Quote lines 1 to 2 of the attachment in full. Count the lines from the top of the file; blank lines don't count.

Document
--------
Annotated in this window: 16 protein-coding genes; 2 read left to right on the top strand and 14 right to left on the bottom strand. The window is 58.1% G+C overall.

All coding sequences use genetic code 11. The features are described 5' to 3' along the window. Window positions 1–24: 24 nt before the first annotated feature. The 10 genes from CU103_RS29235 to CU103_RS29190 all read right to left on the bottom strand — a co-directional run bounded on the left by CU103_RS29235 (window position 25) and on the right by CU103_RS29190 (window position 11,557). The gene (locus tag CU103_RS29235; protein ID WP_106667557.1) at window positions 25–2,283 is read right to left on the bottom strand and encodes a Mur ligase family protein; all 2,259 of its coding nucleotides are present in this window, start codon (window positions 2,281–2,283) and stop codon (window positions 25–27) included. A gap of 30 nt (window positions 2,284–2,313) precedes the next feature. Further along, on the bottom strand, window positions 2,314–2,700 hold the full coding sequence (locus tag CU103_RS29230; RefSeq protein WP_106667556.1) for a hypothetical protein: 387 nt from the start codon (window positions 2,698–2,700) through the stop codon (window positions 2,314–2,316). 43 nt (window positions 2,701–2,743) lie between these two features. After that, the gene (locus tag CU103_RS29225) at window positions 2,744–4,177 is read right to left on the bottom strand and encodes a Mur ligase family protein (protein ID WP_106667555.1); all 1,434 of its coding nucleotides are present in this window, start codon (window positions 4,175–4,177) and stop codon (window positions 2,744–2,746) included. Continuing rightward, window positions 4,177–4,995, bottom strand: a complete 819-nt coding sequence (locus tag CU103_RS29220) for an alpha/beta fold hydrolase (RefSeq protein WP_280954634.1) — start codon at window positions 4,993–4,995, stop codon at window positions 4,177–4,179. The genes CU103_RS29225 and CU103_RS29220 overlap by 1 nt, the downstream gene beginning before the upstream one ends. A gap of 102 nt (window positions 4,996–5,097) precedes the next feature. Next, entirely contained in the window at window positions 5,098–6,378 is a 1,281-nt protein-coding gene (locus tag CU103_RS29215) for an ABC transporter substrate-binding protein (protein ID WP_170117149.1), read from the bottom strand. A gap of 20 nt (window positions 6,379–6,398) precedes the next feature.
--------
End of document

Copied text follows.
Annotated in this window: 16 protein-coding genes; 2 read left to right on the top strand and 14 right to left on the bottom strand. The window is 58.1% G+C overall.

All coding sequences use genetic code 11. The features are described 5' to 3' along the window. Window positions 1–24: 24 nt before the first annotated feature. The 10 genes from CU103_RS29235 to CU103_RS29190 all read right to left on the bottom strand — a co-directional run bounded on the left by CU103_RS29235 (window position 25) and on the right by CU103_RS29190 (window position 11,557). The gene (locus tag CU103_RS29235; protein ID WP_106667557.1) at window positions 25–2,283 is read right to left on the bottom strand and encodes a Mur ligase family protein; all 2,259 of its coding nucleotides are present in this window, start codon (window positions 2,281–2,283) and stop codon (window positions 25–27) included. A gap of 30 nt (window positions 2,284–2,313) precedes the next feature. Further along, on the bottom strand, window positions 2,314–2,700 hold the full coding sequence (locus tag CU103_RS29230; RefSeq protein WP_106667556.1) for a hypothetical protein: 387 nt from the start codon (window positions 2,698–2,700) through the stop codon (window positions 2,314–2,316). 43 nt (window positions 2,701–2,743) lie between these two features. After that, the gene (locus tag CU103_RS29225) at window positions 2,744–4,177 is read right to left on the bottom strand and encodes a Mur ligase family protein (protein ID WP_106667555.1); all 1,434 of its coding nucleotides are present in this window, start codon (window positions 4,175–4,177) and stop codon (window positions 2,744–2,746) included. Continuing rightward, window positions 4,177–4,995, bottom strand: a complete 819-nt coding sequence (locus tag CU103_RS29220) for an alpha/beta fold hydrolase (RefSeq protein WP_280954634.1) — start codon at window positions 4,993–4,995, stop codon at window positions 4,177–4,179. The genes CU103_RS29225 and CU103_RS29220 overlap by 1 nt, the downstream gene beginning before the upstream one ends. A gap of 102 nt (window positions 4,996–5,097) precedes the next feature. Next, entirely contained in the window at window positions 5,098–6,378 is a 1,281-nt protein-coding gene (locus tag CU103_RS29215) for an ABC transporter substrate-binding protein (protein ID WP_170117149.1), read from the bottom strand. A gap of 20 nt (window positions 6,379–6,398) precedes the next feature.